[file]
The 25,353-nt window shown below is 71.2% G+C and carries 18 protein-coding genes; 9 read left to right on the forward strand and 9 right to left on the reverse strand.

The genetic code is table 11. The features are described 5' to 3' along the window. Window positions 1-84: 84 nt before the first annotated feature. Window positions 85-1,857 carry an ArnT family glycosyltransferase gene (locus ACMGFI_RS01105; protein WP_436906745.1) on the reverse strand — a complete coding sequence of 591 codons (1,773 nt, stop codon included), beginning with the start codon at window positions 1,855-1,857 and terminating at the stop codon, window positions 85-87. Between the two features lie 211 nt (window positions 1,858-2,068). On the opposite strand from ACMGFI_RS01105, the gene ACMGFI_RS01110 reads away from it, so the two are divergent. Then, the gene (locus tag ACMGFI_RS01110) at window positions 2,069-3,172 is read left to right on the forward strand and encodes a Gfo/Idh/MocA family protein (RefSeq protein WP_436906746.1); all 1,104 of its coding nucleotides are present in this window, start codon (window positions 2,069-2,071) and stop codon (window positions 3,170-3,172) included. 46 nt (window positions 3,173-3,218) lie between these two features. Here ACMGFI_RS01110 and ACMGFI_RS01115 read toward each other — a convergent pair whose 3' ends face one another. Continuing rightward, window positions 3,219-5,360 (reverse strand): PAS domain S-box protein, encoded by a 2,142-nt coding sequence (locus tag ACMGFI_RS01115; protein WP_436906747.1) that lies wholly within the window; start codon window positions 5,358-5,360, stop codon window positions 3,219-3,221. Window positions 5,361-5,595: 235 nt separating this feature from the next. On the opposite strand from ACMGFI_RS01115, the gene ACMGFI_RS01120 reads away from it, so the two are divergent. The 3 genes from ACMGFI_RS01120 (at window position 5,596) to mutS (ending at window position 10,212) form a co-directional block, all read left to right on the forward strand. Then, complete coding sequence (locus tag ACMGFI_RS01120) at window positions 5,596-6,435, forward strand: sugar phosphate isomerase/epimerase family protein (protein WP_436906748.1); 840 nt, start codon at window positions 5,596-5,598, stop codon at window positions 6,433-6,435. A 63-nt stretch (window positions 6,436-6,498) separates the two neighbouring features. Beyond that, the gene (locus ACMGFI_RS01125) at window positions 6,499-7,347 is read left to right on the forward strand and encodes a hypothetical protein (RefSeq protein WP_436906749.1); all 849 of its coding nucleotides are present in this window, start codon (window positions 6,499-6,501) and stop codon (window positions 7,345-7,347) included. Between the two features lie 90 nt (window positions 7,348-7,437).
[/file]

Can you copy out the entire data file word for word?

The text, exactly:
The 25,353-nt window shown below is 71.2% G+C and carries 18 protein-coding genes; 9 read left to right on the forward strand and 9 right to left on the reverse strand.

The genetic code is table 11. The features are described 5' to 3' along the window. Window positions 1-84: 84 nt before the first annotated feature. Window positions 85-1,857 carry an ArnT family glycosyltransferase gene (locus ACMGFI_RS01105; protein WP_436906745.1) on the reverse strand — a complete coding sequence of 591 codons (1,773 nt, stop codon included), beginning with the start codon at window positions 1,855-1,857 and terminating at the stop codon, window positions 85-87. Between the two features lie 211 nt (window positions 1,858-2,068). On the opposite strand from ACMGFI_RS01105, the gene ACMGFI_RS01110 reads away from it, so the two are divergent. Then, the gene (locus tag ACMGFI_RS01110) at window positions 2,069-3,172 is read left to right on the forward strand and encodes a Gfo/Idh/MocA family protein (RefSeq protein WP_436906746.1); all 1,104 of its coding nucleotides are present in this window, start codon (window positions 2,069-2,071) and stop codon (window positions 3,170-3,172) included. 46 nt (window positions 3,173-3,218) lie between these two features. Here ACMGFI_RS01110 and ACMGFI_RS01115 read toward each other — a convergent pair whose 3' ends face one another. Continuing rightward, window positions 3,219-5,360 (reverse strand): PAS domain S-box protein, encoded by a 2,142-nt coding sequence (locus tag ACMGFI_RS01115; protein WP_436906747.1) that lies wholly within the window; start codon window positions 5,358-5,360, stop codon window positions 3,219-3,221. Window positions 5,361-5,595: 235 nt separating this feature from the next. On the opposite strand from ACMGFI_RS01115, the gene ACMGFI_RS01120 reads away from it, so the two are divergent. The 3 genes from ACMGFI_RS01120 (at window position 5,596) to mutS (ending at window position 10,212) form a co-directional block, all read left to right on the forward strand. Then, complete coding sequence (locus tag ACMGFI_RS01120) at window positions 5,596-6,435, forward strand: sugar phosphate isomerase/epimerase family protein (protein WP_436906748.1); 840 nt, start codon at window positions 5,596-5,598, stop codon at window positions 6,433-6,435. A 63-nt stretch (window positions 6,436-6,498) separates the two neighbouring features. Beyond that, the gene (locus ACMGFI_RS01125) at window positions 6,499-7,347 is read left to right on the forward strand and encodes a hypothetical protein (RefSeq protein WP_436906749.1); all 849 of its coding nucleotides are present in this window, start codon (window positions 6,499-6,501) and stop codon (window positions 7,345-7,347) included. Between the two features lie 90 nt (window positions 7,348-7,437).